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''Lost'' Again

By RD Heldenfels Published: November 16, 2005

Tonight was one of those times when I wished I had this whole season of ''Lost'' to watch at once, whether because I had stored up all the episodes, or had the DVD, or someone made the whole thing available at VOD. Then this would be another chapter in a skein that I could watch unravel instead of a semi-event -- the return of a show after weeks of absence, the resumption of a narrative that had been interrupted, like a book you start on a trip, then leave on the plane and don't get around to resuming until much later.


If I could watch this as that single chapter, then I might feel less dissatisfaction. After all, the idea behind the episode -- to show us the saga of ''Lost'' from the point of view of the other flight survivors -- was an intriguing one. And in most respects it was superior to having the characters verbally recap their side of the adventure in the sort of clumsy expository speeches you find on lower-quality soap operas. (''Well, Jean, it's so good to see you again after so much has happened, what with Eric's amnesia and Vita's affair with the pool boy and the shooting that came about when Lyle found out about Vita, and decided to have an affair of his own ...'')


An interesting idea, yes, but not so interesting in execution. We were still spending just an hour trying to get to know new characters, when we had had an entire season to get to know the original ones. The resulting shorthand made a lot of the people seem, well, dull. I wondered if the makers of ''Lost'' had exhausted all their best ideas for survivors when they conceived the series, and some of these were rescued from the reject pile. And extending the episode with a final sequence that went over ground that had already been covered was less of a dramatic device than a way of dragging us along into the next hour.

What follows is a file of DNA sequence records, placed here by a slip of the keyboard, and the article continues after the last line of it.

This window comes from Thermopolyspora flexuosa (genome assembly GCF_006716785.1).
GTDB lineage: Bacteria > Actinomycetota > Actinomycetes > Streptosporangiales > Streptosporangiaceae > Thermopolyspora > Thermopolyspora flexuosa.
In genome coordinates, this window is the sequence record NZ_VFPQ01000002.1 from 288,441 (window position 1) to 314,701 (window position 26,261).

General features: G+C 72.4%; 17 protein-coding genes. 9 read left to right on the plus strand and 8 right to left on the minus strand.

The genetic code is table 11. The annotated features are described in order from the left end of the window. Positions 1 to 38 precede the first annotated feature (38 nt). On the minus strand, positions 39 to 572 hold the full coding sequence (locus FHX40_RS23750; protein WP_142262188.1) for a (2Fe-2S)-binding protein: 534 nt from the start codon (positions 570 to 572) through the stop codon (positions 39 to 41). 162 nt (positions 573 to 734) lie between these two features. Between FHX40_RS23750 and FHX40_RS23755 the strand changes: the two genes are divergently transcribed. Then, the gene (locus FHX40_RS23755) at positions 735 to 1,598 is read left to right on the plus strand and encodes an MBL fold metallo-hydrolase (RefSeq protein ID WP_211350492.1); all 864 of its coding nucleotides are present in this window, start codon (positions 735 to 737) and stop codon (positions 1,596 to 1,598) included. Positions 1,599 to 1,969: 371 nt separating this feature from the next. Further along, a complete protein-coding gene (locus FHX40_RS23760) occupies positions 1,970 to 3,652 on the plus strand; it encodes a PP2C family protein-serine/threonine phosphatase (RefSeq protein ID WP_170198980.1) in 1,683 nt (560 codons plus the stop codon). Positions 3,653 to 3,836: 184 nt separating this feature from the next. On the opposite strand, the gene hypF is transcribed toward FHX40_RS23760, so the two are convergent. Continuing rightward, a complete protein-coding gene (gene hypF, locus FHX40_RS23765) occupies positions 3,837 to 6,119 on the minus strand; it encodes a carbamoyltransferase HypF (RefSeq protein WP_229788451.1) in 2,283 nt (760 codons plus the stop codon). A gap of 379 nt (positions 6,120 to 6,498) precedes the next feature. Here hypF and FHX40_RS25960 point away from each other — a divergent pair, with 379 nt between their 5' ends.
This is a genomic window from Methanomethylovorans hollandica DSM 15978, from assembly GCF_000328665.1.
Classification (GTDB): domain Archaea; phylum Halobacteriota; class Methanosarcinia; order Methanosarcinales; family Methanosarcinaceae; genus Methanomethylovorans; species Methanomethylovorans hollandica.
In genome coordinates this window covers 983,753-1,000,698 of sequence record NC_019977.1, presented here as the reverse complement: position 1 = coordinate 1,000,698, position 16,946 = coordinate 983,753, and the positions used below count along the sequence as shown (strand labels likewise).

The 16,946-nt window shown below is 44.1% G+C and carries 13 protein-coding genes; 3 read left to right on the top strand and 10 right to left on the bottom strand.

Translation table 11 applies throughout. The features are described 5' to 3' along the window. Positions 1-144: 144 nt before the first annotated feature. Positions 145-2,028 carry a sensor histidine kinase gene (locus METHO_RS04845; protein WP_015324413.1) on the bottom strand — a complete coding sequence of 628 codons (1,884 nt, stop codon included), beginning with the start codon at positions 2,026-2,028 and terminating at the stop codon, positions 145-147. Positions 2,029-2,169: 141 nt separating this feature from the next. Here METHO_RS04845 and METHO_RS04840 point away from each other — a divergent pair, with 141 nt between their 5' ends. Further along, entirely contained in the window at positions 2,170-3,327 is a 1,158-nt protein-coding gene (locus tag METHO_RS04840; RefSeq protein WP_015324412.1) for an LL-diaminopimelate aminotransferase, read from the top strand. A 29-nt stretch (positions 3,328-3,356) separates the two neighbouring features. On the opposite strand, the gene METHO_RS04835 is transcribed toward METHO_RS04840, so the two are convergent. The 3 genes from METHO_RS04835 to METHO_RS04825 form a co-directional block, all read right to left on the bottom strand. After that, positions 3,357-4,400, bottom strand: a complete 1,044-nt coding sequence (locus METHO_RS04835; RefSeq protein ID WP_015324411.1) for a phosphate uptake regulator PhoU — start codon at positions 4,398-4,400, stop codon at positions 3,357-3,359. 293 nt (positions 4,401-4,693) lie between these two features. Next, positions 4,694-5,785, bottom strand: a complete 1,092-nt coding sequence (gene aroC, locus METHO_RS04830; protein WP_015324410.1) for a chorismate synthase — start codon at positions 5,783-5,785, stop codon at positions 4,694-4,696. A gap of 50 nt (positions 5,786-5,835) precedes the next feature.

But when I try to think of this as a single chapter, without the weight that a New Episode! must bear, it feels pretty good. Lots of information, lots of hints -- the stuffed bear, another glimpse of the bunker, the insight into the real Others (smarter and more sophisticated than they at first seemed), mysteries surrounding characters -- and some nice touches, like Mr. Eko's mourning period (or so I saw it) and its conclusion. So I wasn't disenchanted as much as impatient. I'm ready to turn the page, and ''Lost'' hasn't let me yet.


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